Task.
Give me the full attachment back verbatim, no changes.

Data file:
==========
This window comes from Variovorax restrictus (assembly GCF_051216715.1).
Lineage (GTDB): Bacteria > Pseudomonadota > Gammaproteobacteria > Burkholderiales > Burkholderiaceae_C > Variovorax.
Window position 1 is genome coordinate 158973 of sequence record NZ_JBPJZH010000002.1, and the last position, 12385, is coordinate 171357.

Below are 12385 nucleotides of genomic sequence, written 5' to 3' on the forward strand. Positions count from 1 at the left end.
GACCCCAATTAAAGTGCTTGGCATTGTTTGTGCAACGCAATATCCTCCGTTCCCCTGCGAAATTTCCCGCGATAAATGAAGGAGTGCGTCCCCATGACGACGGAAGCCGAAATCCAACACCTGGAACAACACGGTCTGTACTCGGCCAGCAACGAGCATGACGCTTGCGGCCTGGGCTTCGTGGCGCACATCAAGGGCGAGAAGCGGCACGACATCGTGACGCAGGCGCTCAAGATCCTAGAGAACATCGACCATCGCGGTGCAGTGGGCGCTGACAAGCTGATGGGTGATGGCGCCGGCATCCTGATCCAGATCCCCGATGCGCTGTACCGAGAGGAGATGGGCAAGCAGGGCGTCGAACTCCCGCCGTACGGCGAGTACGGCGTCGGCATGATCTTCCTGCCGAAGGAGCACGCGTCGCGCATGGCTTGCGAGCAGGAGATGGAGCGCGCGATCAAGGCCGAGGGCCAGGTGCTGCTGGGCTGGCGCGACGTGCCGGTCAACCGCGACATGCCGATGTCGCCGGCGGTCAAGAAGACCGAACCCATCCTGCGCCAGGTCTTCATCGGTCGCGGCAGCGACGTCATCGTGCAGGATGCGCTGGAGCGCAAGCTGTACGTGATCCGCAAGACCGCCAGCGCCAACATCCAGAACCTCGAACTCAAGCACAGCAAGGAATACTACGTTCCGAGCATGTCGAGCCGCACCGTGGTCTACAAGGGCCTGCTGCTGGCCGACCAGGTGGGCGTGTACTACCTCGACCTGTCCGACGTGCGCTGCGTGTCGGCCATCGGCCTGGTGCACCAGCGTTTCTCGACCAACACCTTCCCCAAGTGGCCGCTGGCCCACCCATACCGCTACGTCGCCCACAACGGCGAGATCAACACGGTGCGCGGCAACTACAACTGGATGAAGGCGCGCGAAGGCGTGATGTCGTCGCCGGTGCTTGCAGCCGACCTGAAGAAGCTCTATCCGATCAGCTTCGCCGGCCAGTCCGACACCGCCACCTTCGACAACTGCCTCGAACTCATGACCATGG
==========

This window comes from Variovorax restrictus (assembly GCF_051216715.1).
Lineage (GTDB): Bacteria > Pseudomonadota > Gammaproteobacteria > Burkholderiales > Burkholderiaceae_C > Variovorax.
Window position 1 is genome coordinate 158973 of sequence record NZ_JBPJZH010000002.1, and the last position, 12385, is coordinate 171357.

Below are 12385 nucleotides of genomic sequence, written 5' to 3' on the forward strand. Positions count from 1 at the left end.
GACCCCAATTAAAGTGCTTGGCATTGTTTGTGCAACGCAATATCCTCCGTTCCCCTGCGAAATTTCCCGCGATAAATGAAGGAGTGCGTCCCCATGACGACGGAAGCCGAAATCCAACACCTGGAACAACACGGTCTGTACTCGGCCAGCAACGAGCATGACGCTTGCGGCCTGGGCTTCGTGGCGCACATCAAGGGCGAGAAGCGGCACGACATCGTGACGCAGGCGCTCAAGATCCTAGAGAACATCGACCATCGCGGTGCAGTGGGCGCTGACAAGCTGATGGGTGATGGCGCCGGCATCCTGATCCAGATCCCCGATGCGCTGTACCGAGAGGAGATGGGCAAGCAGGGCGTCGAACTCCCGCCGTACGGCGAGTACGGCGTCGGCATGATCTTCCTGCCGAAGGAGCACGCGTCGCGCATGGCTTGCGAGCAGGAGATGGAGCGCGCGATCAAGGCCGAGGGCCAGGTGCTGCTGGGCTGGCGCGACGTGCCGGTCAACCGCGACATGCCGATGTCGCCGGCGGTCAAGAAGACCGAACCCATCCTGCGCCAGGTCTTCATCGGTCGCGGCAGCGACGTCATCGTGCAGGATGCGCTGGAGCGCAAGCTGTACGTGATCCGCAAGACCGCCAGCGCCAACATCCAGAACCTCGAACTCAAGCACAGCAAGGAATACTACGTTCCGAGCATGTCGAGCCGCACCGTGGTCTACAAGGGCCTGCTGCTGGCCGACCAGGTGGGCGTGTACTACCTCGACCTGTCCGACGTGCGCTGCGTGTCGGCCATCGGCCTGGTGCACCAGCGTTTCTCGACCAACACCTTCCCCAAGTGGCCGCTGGCCCACCCATACCGCTACGTCGCCCACAACGGCGAGATCAACACGGTGCGCGGCAACTACAACTGGATGAAGGCGCGCGAAGGCGTGATGTCGTCGCCGGTGCTTGCAGCCGACCTGAAGAAGCTCTATCCGATCAGCTTCGCCGGCCAGTCCGACACCGCCACCTTCGACAACTGCCTCGAACTCATGACCATGG